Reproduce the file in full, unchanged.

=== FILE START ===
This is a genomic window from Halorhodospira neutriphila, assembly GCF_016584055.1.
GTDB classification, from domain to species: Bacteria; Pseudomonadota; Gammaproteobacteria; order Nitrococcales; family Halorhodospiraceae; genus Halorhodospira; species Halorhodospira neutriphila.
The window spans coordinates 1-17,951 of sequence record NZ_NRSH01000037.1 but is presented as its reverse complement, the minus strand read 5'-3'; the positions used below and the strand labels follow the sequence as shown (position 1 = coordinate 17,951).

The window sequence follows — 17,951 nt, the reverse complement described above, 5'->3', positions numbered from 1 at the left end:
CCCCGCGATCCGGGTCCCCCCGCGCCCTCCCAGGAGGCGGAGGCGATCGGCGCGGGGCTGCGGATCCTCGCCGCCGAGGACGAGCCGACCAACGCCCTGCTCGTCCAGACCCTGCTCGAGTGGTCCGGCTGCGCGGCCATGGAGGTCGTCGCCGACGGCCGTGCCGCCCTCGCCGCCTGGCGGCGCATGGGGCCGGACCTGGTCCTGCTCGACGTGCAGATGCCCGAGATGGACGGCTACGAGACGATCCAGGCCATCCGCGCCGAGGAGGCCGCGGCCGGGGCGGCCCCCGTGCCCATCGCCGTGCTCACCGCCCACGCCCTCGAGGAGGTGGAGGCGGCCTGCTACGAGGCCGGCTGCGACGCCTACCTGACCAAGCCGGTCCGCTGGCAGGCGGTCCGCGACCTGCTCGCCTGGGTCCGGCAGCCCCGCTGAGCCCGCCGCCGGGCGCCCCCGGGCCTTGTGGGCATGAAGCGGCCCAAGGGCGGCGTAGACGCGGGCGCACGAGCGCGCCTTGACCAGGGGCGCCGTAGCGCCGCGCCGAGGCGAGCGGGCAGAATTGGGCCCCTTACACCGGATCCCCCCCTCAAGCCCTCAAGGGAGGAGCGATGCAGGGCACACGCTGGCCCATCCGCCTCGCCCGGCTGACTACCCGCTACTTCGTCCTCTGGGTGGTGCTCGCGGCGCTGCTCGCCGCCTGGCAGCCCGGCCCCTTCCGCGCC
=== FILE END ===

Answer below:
This is a genomic window from Halorhodospira neutriphila, assembly GCF_016584055.1.
GTDB classification, from domain to species: Bacteria; Pseudomonadota; Gammaproteobacteria; order Nitrococcales; family Halorhodospiraceae; genus Halorhodospira; species Halorhodospira neutriphila.
The window spans coordinates 1-17,951 of sequence record NZ_NRSH01000037.1 but is presented as its reverse complement, the minus strand read 5'-3'; the positions used below and the strand labels follow the sequence as shown (position 1 = coordinate 17,951).

The window sequence follows — 17,951 nt, the reverse complement described above, 5'->3', positions numbered from 1 at the left end:
CCCCGCGATCCGGGTCCCCCCGCGCCCTCCCAGGAGGCGGAGGCGATCGGCGCGGGGCTGCGGATCCTCGCCGCCGAGGACGAGCCGACCAACGCCCTGCTCGTCCAGACCCTGCTCGAGTGGTCCGGCTGCGCGGCCATGGAGGTCGTCGCCGACGGCCGTGCCGCCCTCGCCGCCTGGCGGCGCATGGGGCCGGACCTGGTCCTGCTCGACGTGCAGATGCCCGAGATGGACGGCTACGAGACGATCCAGGCCATCCGCGCCGAGGAGGCCGCGGCCGGGGCGGCCCCCGTGCCCATCGCCGTGCTCACCGCCCACGCCCTCGAGGAGGTGGAGGCGGCCTGCTACGAGGCCGGCTGCGACGCCTACCTGACCAAGCCGGTCCGCTGGCAGGCGGTCCGCGACCTGCTCGCCTGGGTCCGGCAGCCCCGCTGAGCCCGCCGCCGGGCGCCCCCGGGCCTTGTGGGCATGAAGCGGCCCAAGGGCGGCGTAGACGCGGGCGCACGAGCGCGCCTTGACCAGGGGCGCCGTAGCGCCGCGCCGAGGCGAGCGGGCAGAATTGGGCCCCTTACACCGGATCCCCCCCTCAAGCCCTCAAGGGAGGAGCGATGCAGGGCACACGCTGGCCCATCCGCCTCGCCCGGCTGACTACCCGCTACTTCGTCCTCTGGGTGGTGCTCGCGGCGCTGCTCGCCGCCTGGCAGCCCGGCCCCTTCCGCGCC